I kind of feel unqualified to write about Caprica. I haven’t been a scifi geek since Next Generation and I’ve only seen 2 episodes of BSG, late at night, after a few drinks…and I didn’t get it (although I realize it’s something I’ll need to return to one day). But I got pulled into Caprica because it just looked so good and it has Trixie from Deadwood (who I love) in it! So while I realize that a two hour intro into the invention of the Cylon was probably very exciting for all the BSGers out there, and likely to be filled with significant references only they would get, there are a bunch of other themes that made me love last night’s premiere of Caprica. And they’re almost all themes we’ve discussed on this blog in other contexts before: the relationship between bodies and identity or personhood; concepts of the Divine, particularly in this mono- vs. polytheistic battle, the relationship between memory and identity, the conflation of sex and violence in pop culture imagery; and life, death and everything in between.
It’s probably this mono- vs. polytheistic theme that interests me the most. Caprica is a largely polytheist culture (interestingly enough, it seems to follow all ancient Western gods – from Athena to Jesus, perhaps to Zeus – the point being, this polytheism did have a decidedly Western bent to it). And there’s a small sect of folks who have discovered the one true God, the God who arbitrates right and wrong definitively, who can help you in times of crisis and who is higher than all other gods. The broader culture fears this sect – why would you trust anyone who has a concept of the Divine that could make them make absolutist claims or justify any action? And certainly, this God’s followers are diverse – a suicide bomber, a computer genius (whose name, Zoe, un-coincidentally, means life), and a highly educated prep-school principle. In other words, this God has followers symbolizing life, death and wisdom.
But what I also found interesting about this God was that s/he is found not only in some transcendent place and, in that place, seems to still be invisible, but that s/he also is willing to compete for attention within that alternative (technologically accessible) space. Lacy admits that her and Zoe tried out numerous other rooms first – particularly noting the use of the group-sex room; poor Daniel! – but that they brew bored. We might say, ennui set in! And they turned to the true path, the one true God. This is a monotheistic deity who doesn’t mind winning its followers over; proving itself better than the other options for pleasure on display.
But of course, we can’t just paint this God as a happy, humble helpful God – because it’s also a God that creates suicide bombers (that’s a scifi thing, right? Occasional extreme heavy-handedness to anchor more complex ideas?). There was no indication that Zoe’s bombing friend had any better or worse interpretation of the one true God than she did. And, in fact, we’re left with the possibility that this one true God is still some sort of wish projection for both of them.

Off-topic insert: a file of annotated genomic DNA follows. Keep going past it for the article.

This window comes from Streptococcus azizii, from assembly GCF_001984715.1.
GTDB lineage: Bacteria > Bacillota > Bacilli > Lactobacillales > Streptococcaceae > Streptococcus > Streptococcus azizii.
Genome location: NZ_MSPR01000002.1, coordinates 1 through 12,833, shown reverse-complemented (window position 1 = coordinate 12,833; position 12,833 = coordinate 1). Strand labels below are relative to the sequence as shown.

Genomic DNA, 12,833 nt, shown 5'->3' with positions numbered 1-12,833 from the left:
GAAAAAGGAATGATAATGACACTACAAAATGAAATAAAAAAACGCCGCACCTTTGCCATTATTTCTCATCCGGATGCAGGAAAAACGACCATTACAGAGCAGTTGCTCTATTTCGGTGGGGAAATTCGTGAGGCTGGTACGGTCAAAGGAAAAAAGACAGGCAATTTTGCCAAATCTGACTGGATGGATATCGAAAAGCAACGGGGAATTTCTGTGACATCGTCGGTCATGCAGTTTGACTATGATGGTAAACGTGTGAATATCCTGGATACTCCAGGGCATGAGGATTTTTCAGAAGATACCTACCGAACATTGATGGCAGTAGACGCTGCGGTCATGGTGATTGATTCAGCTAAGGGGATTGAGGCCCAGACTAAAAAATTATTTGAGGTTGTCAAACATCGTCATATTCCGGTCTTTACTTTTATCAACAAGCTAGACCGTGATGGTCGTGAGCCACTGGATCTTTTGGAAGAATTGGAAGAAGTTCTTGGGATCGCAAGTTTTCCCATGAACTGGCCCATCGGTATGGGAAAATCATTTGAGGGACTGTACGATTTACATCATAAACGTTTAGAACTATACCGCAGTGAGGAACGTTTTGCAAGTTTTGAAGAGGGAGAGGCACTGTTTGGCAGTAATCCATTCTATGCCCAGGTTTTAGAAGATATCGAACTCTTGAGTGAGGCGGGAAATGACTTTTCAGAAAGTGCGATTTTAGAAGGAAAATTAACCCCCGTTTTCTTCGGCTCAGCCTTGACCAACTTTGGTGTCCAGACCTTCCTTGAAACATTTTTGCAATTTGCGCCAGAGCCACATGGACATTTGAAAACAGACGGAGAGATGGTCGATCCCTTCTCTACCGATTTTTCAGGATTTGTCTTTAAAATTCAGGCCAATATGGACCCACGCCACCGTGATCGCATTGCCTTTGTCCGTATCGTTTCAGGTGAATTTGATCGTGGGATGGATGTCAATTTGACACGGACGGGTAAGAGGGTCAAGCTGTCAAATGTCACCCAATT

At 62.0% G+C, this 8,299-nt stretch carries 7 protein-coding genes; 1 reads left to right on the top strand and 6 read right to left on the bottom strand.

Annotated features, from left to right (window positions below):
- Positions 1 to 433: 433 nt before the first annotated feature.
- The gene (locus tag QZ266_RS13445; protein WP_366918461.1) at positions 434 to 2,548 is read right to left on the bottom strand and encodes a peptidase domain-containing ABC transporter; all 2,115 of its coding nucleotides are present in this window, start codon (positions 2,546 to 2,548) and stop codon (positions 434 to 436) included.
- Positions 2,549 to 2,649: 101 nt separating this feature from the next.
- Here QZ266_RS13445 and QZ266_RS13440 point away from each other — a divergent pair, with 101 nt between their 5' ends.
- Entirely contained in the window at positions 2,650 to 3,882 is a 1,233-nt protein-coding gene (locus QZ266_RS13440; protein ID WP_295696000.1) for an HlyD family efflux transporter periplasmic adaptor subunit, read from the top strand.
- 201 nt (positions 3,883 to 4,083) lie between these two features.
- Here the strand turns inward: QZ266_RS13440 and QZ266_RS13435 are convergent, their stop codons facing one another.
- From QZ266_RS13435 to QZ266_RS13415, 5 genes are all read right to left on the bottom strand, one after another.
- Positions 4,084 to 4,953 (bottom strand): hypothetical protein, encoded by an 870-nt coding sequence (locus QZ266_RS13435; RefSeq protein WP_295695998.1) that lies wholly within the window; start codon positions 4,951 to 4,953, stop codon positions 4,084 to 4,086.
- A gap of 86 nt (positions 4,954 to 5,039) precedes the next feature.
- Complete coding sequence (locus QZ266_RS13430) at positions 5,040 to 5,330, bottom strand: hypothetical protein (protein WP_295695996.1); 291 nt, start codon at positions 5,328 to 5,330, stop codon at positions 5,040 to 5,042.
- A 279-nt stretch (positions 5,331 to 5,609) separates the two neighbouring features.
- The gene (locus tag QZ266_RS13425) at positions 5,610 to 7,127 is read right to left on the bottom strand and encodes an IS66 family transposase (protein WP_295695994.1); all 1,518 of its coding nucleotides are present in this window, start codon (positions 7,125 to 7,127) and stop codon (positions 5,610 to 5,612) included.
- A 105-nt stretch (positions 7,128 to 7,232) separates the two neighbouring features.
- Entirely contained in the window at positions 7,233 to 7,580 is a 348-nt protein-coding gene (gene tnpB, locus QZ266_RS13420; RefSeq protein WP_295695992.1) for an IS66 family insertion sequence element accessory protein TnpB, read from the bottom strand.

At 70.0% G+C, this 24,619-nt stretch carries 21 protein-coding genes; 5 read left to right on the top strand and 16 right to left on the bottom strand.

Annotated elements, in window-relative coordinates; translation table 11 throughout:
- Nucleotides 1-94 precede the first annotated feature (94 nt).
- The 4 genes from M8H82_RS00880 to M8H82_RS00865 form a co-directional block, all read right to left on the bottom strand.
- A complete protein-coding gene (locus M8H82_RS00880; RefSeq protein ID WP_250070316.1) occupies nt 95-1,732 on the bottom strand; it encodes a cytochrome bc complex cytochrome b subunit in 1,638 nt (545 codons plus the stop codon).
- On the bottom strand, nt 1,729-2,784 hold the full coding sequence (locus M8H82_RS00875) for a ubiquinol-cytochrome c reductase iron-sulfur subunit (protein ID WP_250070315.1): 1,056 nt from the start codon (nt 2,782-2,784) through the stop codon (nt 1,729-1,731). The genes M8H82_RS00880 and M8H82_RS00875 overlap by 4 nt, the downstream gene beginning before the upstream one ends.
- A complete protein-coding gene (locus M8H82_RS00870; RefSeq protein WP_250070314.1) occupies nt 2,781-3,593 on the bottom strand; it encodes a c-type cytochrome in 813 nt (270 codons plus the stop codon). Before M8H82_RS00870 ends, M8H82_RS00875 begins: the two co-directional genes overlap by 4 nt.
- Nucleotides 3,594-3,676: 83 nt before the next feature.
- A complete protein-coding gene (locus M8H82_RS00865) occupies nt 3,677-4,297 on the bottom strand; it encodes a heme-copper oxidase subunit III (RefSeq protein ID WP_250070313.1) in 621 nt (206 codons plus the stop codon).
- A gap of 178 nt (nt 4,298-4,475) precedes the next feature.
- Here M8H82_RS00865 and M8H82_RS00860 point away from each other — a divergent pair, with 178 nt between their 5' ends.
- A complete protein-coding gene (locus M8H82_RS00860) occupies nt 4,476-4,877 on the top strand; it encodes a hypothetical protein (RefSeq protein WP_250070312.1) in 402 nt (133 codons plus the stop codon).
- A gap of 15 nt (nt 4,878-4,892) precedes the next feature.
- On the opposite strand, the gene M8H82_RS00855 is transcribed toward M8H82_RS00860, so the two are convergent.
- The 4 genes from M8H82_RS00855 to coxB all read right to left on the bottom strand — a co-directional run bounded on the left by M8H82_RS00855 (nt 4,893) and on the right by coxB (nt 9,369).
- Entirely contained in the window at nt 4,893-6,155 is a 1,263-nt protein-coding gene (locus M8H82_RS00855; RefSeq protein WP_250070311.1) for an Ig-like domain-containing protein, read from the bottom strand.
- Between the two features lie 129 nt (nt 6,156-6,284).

Moments that got me hooked: right after the Soldiers of the One were explained for the first time, the subsequent cut to a street scene focused first for a moment on a Coliseum-inspired building…I love a show that can play with art and architecture like that to make a subtle point. This Coliseum had its spaces for god-statues left empty, just like the one that stands today. But its original polytheistic setting would have had it filled with those gods, and so I read this as a small indication that the polytheistic culture is not so strong as it appears (later buttressed by the revelation of other One-true-godders, like Sister Clarice). Also, the moment when Zoe-2 stood covered in blood and Lacy’s promise that it’s all going to be ok makes the blood disappear – I’m not even sure what that means yet, but it was a captivating image nonetheless. Is Lacy bestowing this Zoe with the right to take the original Zoe’s place? It’s certainly a sort of ‘baptized in blood’ moment – the cleaning perhaps symbolizing her being situated in her new identity. And of course, the amazing architectural details to the homes, particularly the Graystones’ – those guys have more super-cool bookshelves than I’ve ever seen in one two hour span!
Oh, my – there’s so much more to say, that I hope we’ll get to cover in later weeks: the mix of religious imagery in neck tattoos, the terrifying scene where Tammy couldn’t feel her heart beating (and pretty much everything having to do with bodies, identity and selfhood – this topic is rich for future discussion!), and Joseph’s decision to keep his family alive by denying the Tammy substitute and instead telling stories of their history. And did you notice his family name, Adam, as the Biblical first person? As Joseph spoke God’s words from Genesis over his family name, “and it’s good,” I wondered what was going on with this new creation…and I’m certainly excited to see!
Ok BSGers – I need your help! What have I missed that I just don’t know because I don’t know BSG? What’s the significance of these proto-cylons? Help me out in the comments, please – I’m very very curious!